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Re: Forgery, bills, and the Four Horsemen (Articles and Comment)

From: [email protected] (Lucky Green)
> So it is harder to compile dosiers on people. Big deal. The recipient can
> still determine who gets the goods paied for by the "anonymous" ecash by
> conventional means (hint: shipping address), so the payee anonymity is of
> little value as far as protecting the privacy of the payer (most likely
> the recipient of the goods) is concerened.

This would be true for physical goods in any payment system, no matter
how anonymous, unless physical remailers are used (and they have their
limitations).  However software (including music, video, etc.) would be
easier to deliver anonymously.  It is generally agreed that more of our
economy is moving towards information exchanges and so ecash-like
systems can play an increasingly larger part in protecting privacy.  To
me, this is indeed a big deal.

Even for physical goods, the use of ecash is better than credit cards
because the information about purchases is distributed rather than
centralized.  Every time I look at my credit card bill I feel dismayed
at what the company is finding out about my family.

Ecash could also be used as a cash replacement in smartcards.  Consider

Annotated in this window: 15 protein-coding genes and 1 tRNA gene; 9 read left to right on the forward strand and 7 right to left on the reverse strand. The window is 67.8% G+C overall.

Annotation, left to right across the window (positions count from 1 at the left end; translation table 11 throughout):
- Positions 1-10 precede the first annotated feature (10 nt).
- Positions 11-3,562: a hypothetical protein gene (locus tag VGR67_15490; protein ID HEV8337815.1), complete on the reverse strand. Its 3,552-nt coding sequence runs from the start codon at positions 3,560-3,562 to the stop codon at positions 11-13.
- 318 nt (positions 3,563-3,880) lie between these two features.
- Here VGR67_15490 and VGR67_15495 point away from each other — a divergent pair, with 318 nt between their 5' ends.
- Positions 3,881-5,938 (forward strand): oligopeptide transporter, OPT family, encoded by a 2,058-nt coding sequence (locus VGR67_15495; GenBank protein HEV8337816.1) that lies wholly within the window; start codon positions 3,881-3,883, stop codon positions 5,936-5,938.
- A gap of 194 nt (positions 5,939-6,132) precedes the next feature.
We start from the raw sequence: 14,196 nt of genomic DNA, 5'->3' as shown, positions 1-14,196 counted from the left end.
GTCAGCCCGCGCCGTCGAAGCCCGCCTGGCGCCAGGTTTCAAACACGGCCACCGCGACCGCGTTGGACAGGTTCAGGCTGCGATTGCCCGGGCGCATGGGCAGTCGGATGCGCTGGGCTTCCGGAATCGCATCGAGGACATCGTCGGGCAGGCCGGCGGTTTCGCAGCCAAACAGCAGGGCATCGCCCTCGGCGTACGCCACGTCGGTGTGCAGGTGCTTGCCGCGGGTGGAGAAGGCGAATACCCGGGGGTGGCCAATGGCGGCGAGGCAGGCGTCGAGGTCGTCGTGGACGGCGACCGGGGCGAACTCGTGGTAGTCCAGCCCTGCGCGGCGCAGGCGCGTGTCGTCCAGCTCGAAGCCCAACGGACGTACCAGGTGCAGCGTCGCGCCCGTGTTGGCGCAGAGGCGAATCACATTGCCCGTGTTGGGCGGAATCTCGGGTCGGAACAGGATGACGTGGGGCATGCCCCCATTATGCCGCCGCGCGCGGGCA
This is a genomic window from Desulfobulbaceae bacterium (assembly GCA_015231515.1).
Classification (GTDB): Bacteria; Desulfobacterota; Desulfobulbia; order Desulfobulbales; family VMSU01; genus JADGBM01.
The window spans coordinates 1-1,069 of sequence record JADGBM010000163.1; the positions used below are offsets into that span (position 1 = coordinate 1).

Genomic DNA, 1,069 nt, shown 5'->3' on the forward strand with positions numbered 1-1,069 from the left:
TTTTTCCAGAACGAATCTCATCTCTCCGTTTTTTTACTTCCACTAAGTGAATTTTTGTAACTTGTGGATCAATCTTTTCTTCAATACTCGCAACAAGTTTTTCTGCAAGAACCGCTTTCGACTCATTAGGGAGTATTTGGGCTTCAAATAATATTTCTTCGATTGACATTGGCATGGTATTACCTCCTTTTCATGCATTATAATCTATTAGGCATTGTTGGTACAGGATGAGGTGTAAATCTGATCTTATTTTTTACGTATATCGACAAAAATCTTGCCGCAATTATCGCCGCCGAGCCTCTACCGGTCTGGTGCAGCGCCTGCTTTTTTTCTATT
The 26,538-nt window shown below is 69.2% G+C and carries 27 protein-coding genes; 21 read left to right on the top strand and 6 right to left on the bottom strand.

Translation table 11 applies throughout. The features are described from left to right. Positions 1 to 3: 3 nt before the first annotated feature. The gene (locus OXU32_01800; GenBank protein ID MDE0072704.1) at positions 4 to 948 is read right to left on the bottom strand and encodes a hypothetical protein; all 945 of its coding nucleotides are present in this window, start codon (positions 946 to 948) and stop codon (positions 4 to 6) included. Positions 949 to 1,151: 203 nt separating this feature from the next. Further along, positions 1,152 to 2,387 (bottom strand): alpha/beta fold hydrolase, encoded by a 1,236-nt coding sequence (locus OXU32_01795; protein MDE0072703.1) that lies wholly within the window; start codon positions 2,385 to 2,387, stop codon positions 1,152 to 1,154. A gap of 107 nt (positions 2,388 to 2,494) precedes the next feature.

as an alternative a fully traceable payment system, where you use your
debit card at the supermarket, the bus station, the snack bar, the drug
store.  I suspect that if we don't get something like ecash then this
system will be the alternative.  It opens up possibilities for
dossiers that will fulfill Big Brother's dreams.  Virtually every move
of every citizen will be recorded in just a few centralized places.
IMO the protection of payor privacy that even Chaum's limited ecash
provides is very important.

> Ecash of course is of *no* value for the various assasination markets,
> drug dealing, money laundring, etc that routinely get mentioned in the
> same paragraph as Ecash. The reason is the *full traceability* of the
> payee that has been deliberately built into the current version of Ecash.
> A "feature" that you may rest assured will be part of all future versions
> backed by anyone with even marginal reputation in the financial markets.

Well, I have never fully accepted the notion that crypto was going to
usher in an age of anarchy.  As long as we deal with physical goods in
the physical world it seems to me that anonymity will be difficult.  On
the net it is easier but man does not live by bits alone.

For me, protecting privacy is a difficult enough problem.  Transforming
the world into a libertarian/anarchist utopia is somebody else's job.


P.S. Without seeing the technical specs it is hard to describe in detail,
but generally Chaumian ecash allows fully anonymous coerced transfers.
The payee/coercer supplies the blinded coins and forces the payor to use
them to make withdrawals from his account.  The resulting signed
tokens are passed to the coercer who unblinds them and now has fully
anonymous, untraceable cash tokens which he can spend.